Thursday, 28 May 2009


There’s a sense of modesty and humility to Attica that disgusts me. It’s the Tiger Woods of dining, a cut above the rest having been crowned Restaurant of the Year by the tough Good Food Guide crowd. Where they both could be out there pumping their chest and gloating about how absolutely awesome they are, it’s the complete opposite, the consummate professionals.

As seriously understated as the golfing great’s on course dress sense, there’s nothing flashy about Attica’s interior either. Except for the interesting thin rectangular chandelier that’s suspended above the bar, it’s fine diner standard.

But there’s nothing understated about his game though, an unrivalled blend of power, precision, flair, creativity and finesse. It’s the same with the food that’s all about visual impact, temperatures, aromas, multi levelled flavours and textures that plays with all your senses.

Take for example the lazy 3 wood to start the round of flaked snow crab, crumbed silken egg white, barberries and salmon roe strewn amongst the cream icy horseradish powder like snow on top. The delicacy, chills, the pops and bursts. A beautiful dish before the theatre of a plate of cubes of ocean trout, pork crackling that arrives looking like a crystal ball. Lifting the bowl releases the trapped hickory smoke, a smoked trout broth with basil seeds lightly poaches the fish and crackles the scorched pig skin that has the drama of an intentionally hooked 5 iron before curling back and landing a metre from the pin.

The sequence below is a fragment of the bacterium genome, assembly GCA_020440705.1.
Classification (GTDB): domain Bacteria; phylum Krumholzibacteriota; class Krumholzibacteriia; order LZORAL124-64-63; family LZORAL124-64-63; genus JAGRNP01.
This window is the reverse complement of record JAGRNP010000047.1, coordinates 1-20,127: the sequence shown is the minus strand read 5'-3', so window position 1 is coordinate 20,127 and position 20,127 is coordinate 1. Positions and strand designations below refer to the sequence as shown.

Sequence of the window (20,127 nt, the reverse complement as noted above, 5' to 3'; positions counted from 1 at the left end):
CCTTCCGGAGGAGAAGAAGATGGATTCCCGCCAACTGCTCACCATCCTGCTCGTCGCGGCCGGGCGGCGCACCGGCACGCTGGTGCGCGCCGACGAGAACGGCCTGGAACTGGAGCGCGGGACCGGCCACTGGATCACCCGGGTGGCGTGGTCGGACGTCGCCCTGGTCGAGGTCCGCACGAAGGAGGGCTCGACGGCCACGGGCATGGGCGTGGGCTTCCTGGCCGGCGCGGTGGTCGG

There’s a ridiculously tender potato cooked Polynesian style in the stuff grass grows on, its earthy taste matched with a cow and goat cheese cream and coffee powder. Chorizo smear and black cous cous powders medium rare kingfish that’s like a nod to Tetsuya’s signature. An onion and peanut puree and ginger relish matches well with a medium rare slice of wagyu, Berkshire pork loin on a puddle of celeriac puree is dusted with a salty fennel pollen, apple sauce made to look boring by a glaze and distilled cider gel.

Transitioning from savouries to sweets is the terroir that balances between the two. Showing Kiwis are just as useful here as they are to Tiger, the green fruit is fused with avocado oil contrasting against the vibrant purple red of beetroot almond meal crumble that blankets a creamy fromage sorbet, avocado jelly, crisp malt bits and pepper. Stunning. Hitting a hole in one at the 18th is the cheeky violet crumble, a violet sorbet, powder and grains, icy chocolate powder, crunchy honeycomb and butterscotch served in an oversized stemless cognac glass. A shot I’d replay any day of the week.

Just like Tiger, chef Ben Shewry keeps the standard extremely high and consistent over the course of the degustation. You’ll find an absolute champion in Ripponlea.

5 / 5 yums!
Where? 74 Glen Eira Rd, Ripponlea, VIC
What? Degustation $130


Cindy said...

I loved my one visit to Attica - their terroir is one of the coolest high-end dishes I've ever eaten!

slowcooked said...
This comment has been removed by the author.
slowcooked said...

Glad you loved it too! Sad that so many guides can't see past the humble room.

Related Posts with Thumbnails